August 25, 2010 at 12:19 AM
My daughter doesn't play a musical instrument, yet she does appreciate classical music. She hears it with different ears than I do.
Almost every piece of classical musical that I hear, I've played at some point in my life. I look at every piece through the prism of the violin section, first or second. I think about how the music felt in my hands, what were the difficulties? What key is it in, and time signature? Who was conducting when I last played it? Was it an inspired performance or one of those frustrating ones?
For example, I still remember, as a teenager about my daughter's age, reading Beethoven's Symphony No. 7, having never heard it in my life. The second movement astounded me, the murmur that began in the cello section, spreading to the rest of the orchestra, taking wing…What did it sound like? A beautiful and ingenious experiment in which I'd better do my part correctly.
Today, in the car, my daughter and I heard Respighi's "Festivals of Rome" on the radio -- a very nice version with the Dallas Symphony. Ah yes, I believe I played this with the Colorado Springs Symphony, maybe also in the Omaha Symphony. Respighi builds these ridiculous musical climaxes, but aren't they fun? And the brass, what cool stuff they've got. And then there are these strange moments of aural chaos…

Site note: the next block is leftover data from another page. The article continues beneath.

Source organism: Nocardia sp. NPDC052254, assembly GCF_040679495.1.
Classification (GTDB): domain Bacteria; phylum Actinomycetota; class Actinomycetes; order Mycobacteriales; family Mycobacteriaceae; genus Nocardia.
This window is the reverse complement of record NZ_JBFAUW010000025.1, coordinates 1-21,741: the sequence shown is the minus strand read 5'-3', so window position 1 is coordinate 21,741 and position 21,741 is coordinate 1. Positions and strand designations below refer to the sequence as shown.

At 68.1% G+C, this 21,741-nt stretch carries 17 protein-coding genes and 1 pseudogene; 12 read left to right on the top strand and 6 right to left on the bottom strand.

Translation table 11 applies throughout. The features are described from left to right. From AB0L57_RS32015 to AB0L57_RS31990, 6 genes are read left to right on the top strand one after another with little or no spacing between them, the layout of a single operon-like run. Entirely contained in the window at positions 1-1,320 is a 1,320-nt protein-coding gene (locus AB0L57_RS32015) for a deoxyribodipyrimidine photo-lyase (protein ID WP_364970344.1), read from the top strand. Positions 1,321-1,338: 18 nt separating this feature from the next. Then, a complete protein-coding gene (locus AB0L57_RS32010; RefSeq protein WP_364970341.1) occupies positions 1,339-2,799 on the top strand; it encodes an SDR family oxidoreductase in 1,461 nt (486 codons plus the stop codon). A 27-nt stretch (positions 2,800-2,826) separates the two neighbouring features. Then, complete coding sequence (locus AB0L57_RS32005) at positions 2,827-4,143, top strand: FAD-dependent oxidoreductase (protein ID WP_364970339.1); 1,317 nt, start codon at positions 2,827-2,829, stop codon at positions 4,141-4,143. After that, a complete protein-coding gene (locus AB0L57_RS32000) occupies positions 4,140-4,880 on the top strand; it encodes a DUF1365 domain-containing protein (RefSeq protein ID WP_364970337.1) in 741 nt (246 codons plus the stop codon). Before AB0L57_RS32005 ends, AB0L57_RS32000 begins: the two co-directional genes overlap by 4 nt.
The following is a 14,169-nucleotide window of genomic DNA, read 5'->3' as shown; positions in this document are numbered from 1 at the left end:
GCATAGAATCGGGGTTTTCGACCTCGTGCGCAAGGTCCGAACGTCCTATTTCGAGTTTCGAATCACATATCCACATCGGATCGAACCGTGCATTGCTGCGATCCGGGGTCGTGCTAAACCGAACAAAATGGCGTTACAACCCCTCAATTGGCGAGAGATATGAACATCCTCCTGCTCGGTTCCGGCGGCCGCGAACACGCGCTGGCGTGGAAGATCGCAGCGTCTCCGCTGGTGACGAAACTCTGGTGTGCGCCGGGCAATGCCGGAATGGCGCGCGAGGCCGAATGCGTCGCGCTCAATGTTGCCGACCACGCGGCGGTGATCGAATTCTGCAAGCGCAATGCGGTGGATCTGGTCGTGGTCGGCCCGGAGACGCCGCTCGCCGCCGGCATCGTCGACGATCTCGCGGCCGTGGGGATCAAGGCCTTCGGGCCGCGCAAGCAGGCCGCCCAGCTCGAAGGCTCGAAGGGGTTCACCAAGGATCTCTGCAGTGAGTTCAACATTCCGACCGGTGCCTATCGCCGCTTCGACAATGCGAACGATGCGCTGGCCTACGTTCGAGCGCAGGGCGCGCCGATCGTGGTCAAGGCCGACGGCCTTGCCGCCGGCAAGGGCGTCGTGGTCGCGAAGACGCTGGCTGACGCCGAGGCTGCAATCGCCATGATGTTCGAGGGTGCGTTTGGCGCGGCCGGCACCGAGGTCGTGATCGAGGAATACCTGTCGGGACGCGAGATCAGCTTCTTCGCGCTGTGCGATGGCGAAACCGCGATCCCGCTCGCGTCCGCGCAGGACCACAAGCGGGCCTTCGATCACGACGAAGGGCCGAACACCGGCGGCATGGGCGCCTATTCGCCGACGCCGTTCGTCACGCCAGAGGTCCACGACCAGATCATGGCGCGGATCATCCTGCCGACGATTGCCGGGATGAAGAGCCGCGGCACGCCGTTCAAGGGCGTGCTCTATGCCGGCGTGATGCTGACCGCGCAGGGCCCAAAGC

"It sounds like someone fell through the window of a windchime shop, and now they're all tangled up in the chimes, walking around," said my daughter. "Ooo, and now the owner of the shop is getting angry…"
How about the second movement of the Brahms Violin Concerto, which was on when we got back into the car after her doctor's appointment? That oboe solo is so gorgeous, it just soars. It starts simply, and contentedly.
"It's a lark, in a tree, and people are having a tea party below," she said.
"Yes, but isn't it a little too sad and poignant for that?" I said, as the music turned a little sadder and more poignant.
"Oh, he is sad," she said. "He can't have tea with them…"
This went on. I love it, too. She hears the music whole, bringing her life associations to the sounds. No baggage about this passage or that, or what weird thing the conductor asked back at a rehearsal years ago, or who was playing the clarinet solo, whether or not everyone is playing a harmonic.
How does it sound? How fun to get back to that, to hear things anew, through her ears.
Very nice piece.
Great visualisations - I wish I saw pictures like that!
lovely piece - it raises the issue of how everyone experiences everything differently, not only because of age and experience but differences in genetics, upbrigning, opinions, etc etc. And maybe the loneliness of existence. No wonder then that music is such a group bonding and even totem phenomenon - creating a commonality for people witih simliar sensations and opinions.
But I babble! Thanks for a lovely and provocative piece.
Hehe, i STILL do that :) I've gotten distracted at rehearsals more than once because of it!